The Gotham Gazette has a post on what it describes as, the "drought" in the outer boroughs in regards to the availability of fresh fruits and vegetables: "Fruit stands are Manhattan's new hot dog vendor, minus the mustard and ketchup. Their street corner takeover has sparked some New Yorkers, like Upper East Sider Jamie Kayam, to carp that their neighborhood is oversaturated with apples, bananas and overly ripe white cherries. "In NYC, buying fruits and vegetables has never been easier!" Kayam wrote in an e-mail to Gotham Gazette and The Huffington Post. "When recently discussing life in the city with some friends, a key complaint that came up was that there are too many fruit stands in Manhattan!"
So, given the saturation of such vendors in Manhattan, did the GG think it might be wise to examine how these low overhead scavengers are: (1) Causing extreme congestion and overrunning certain neighborhoods; and, (2) Having a deleterious impact on the stores whose taxes keep the city budget balanced?
Apparently not, since the objective here is to, once again, hammer home the fact that, outside of Manhattan, veggie peddlers are scarce-as are the produce carrying supermarkets and other such food stores: "But out of Manhattan, greens get elusive. In the South Bronx, residents have about half of that supermarket space. In Brooklyn's Bedford Stuyvesant, 82 percent of retailers are unlikely to sell fresh fruits and vegetables, and in some areas of Upper Manhattan that number increases to 90 percent, according to city planning."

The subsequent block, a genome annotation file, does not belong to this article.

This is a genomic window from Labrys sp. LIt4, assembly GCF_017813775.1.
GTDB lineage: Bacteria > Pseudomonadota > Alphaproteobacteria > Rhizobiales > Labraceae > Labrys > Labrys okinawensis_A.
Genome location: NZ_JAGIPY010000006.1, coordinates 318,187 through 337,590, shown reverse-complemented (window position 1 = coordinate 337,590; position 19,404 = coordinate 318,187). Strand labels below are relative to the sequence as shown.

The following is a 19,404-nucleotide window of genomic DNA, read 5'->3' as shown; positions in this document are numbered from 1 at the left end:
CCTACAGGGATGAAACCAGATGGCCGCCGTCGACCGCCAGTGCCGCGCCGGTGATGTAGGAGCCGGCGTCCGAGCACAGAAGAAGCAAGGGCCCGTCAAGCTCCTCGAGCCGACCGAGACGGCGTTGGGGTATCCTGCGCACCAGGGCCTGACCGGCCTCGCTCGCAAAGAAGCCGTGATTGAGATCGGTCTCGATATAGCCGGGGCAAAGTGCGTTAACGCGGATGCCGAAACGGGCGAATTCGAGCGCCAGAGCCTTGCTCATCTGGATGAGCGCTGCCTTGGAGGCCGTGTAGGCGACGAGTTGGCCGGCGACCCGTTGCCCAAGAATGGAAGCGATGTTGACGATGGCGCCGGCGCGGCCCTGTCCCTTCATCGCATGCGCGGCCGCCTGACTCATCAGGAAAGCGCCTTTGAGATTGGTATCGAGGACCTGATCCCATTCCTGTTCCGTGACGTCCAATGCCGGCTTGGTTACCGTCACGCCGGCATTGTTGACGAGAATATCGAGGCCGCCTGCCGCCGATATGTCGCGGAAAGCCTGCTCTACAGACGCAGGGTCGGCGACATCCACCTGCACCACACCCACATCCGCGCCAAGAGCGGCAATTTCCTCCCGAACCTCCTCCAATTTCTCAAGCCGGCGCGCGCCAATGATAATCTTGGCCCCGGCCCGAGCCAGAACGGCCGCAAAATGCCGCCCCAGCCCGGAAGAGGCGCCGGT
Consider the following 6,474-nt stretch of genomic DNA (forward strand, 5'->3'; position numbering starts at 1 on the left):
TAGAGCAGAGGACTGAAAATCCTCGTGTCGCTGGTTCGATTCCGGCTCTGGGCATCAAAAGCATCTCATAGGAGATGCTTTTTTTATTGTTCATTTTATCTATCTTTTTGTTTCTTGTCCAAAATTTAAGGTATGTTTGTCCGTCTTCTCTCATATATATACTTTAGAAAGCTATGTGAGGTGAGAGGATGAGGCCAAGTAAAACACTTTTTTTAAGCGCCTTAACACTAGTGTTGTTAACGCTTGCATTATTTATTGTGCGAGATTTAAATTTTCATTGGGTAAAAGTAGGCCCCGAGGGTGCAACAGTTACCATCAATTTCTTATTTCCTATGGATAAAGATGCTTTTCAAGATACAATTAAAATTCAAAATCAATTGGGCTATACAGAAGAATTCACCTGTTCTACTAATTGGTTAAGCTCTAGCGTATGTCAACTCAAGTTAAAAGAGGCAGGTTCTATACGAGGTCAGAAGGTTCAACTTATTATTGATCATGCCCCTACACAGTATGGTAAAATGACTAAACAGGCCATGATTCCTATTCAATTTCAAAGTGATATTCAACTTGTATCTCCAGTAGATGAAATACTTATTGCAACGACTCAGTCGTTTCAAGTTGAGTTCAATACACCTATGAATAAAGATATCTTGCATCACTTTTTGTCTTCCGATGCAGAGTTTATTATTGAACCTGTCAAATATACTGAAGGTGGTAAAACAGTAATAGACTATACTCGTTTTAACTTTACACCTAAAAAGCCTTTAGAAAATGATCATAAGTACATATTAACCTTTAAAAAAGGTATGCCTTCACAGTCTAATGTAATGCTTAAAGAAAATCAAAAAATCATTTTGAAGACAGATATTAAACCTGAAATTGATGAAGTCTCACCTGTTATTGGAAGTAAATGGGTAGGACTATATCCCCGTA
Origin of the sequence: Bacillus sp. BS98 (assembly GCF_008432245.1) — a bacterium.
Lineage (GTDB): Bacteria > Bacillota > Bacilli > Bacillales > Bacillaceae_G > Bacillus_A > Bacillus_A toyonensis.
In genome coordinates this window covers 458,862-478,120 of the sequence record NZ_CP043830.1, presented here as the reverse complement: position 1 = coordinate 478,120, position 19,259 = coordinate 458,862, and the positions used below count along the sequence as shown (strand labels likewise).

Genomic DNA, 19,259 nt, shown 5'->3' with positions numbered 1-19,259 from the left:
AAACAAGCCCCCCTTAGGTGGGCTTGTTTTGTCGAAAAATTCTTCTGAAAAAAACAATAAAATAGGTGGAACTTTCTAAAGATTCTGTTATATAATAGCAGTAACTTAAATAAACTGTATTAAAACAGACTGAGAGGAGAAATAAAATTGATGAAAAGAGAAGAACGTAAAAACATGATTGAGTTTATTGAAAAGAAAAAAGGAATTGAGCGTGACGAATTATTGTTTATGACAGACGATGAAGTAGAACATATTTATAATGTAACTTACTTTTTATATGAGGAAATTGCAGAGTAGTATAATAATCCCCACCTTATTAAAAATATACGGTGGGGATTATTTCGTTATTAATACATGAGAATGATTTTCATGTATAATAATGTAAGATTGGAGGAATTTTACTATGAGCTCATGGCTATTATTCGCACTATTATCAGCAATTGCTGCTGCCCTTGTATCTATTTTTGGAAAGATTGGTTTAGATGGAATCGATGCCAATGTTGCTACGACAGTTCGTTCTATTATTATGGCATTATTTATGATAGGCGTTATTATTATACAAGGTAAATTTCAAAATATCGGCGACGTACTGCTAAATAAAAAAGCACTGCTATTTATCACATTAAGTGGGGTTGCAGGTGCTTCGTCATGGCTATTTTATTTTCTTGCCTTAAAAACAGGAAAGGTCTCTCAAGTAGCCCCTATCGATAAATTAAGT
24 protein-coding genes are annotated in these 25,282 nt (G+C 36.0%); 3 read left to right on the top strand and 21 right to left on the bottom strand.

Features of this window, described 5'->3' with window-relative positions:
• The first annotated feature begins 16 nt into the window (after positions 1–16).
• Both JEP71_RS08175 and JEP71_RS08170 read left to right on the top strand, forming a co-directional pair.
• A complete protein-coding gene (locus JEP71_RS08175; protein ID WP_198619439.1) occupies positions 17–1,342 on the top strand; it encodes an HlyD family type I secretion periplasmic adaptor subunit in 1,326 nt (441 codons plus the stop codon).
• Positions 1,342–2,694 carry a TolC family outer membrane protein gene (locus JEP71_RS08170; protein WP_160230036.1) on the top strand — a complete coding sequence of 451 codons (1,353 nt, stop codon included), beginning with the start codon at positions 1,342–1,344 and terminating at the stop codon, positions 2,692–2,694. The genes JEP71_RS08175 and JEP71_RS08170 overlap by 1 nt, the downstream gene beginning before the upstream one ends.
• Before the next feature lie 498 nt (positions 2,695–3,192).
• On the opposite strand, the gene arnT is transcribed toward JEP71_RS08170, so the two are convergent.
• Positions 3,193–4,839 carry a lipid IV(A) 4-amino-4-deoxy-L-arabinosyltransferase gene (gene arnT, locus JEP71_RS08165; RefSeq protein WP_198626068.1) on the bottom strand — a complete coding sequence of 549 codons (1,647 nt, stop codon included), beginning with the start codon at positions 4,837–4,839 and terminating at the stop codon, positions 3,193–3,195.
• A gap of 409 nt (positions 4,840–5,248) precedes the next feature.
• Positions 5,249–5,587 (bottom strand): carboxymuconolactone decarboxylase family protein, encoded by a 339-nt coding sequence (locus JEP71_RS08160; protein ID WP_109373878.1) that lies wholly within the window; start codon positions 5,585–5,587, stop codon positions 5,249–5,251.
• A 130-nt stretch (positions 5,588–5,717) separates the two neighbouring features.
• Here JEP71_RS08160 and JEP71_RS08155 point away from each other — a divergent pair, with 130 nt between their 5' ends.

In the outer boroughs, over relying on stats from the Department of City Planning, the GG finds a, "produce desert." So, what's the underlying reason for this phenomenon? The authors of the post don't bother to explore any of the reasons for the neighborhood disparity. But, how about letting us do it for them?
Number one, is the question of demand. Where demand is high, peddlers flood an area in pursuit of the paying customers-and check out this confirmation from a recent NY Times story. And, in the process, they cannibalize business from stores that are paying exorbitant rents and confiscatory taxes. In addition, the level of health awareness in the produce deserts is lower-along with the incomes necessary to support a greater number of retail outlets.
Number two, is the income levels themselves. It's quite silly to compare supermarket density of low income and high income areas-and anyway, we are losing many of those markets from Manhattan as the cost of doing business-courtesy of the "luxury product" Bloomberg-continues to rise.
So, let's be clear here. Both the abundance, as well as the dearth of peddlers in certain nabes, has policy implications. But to see the issue solely through the lens of health, and not from a larger macro perspective, only will lead to silly initiatives like the Green Carts legislation. More care needs to be given to nurturing the health of the city's small business; or else we will end up-something accelerated by ObamaCare-with a fully health insured out of work populace.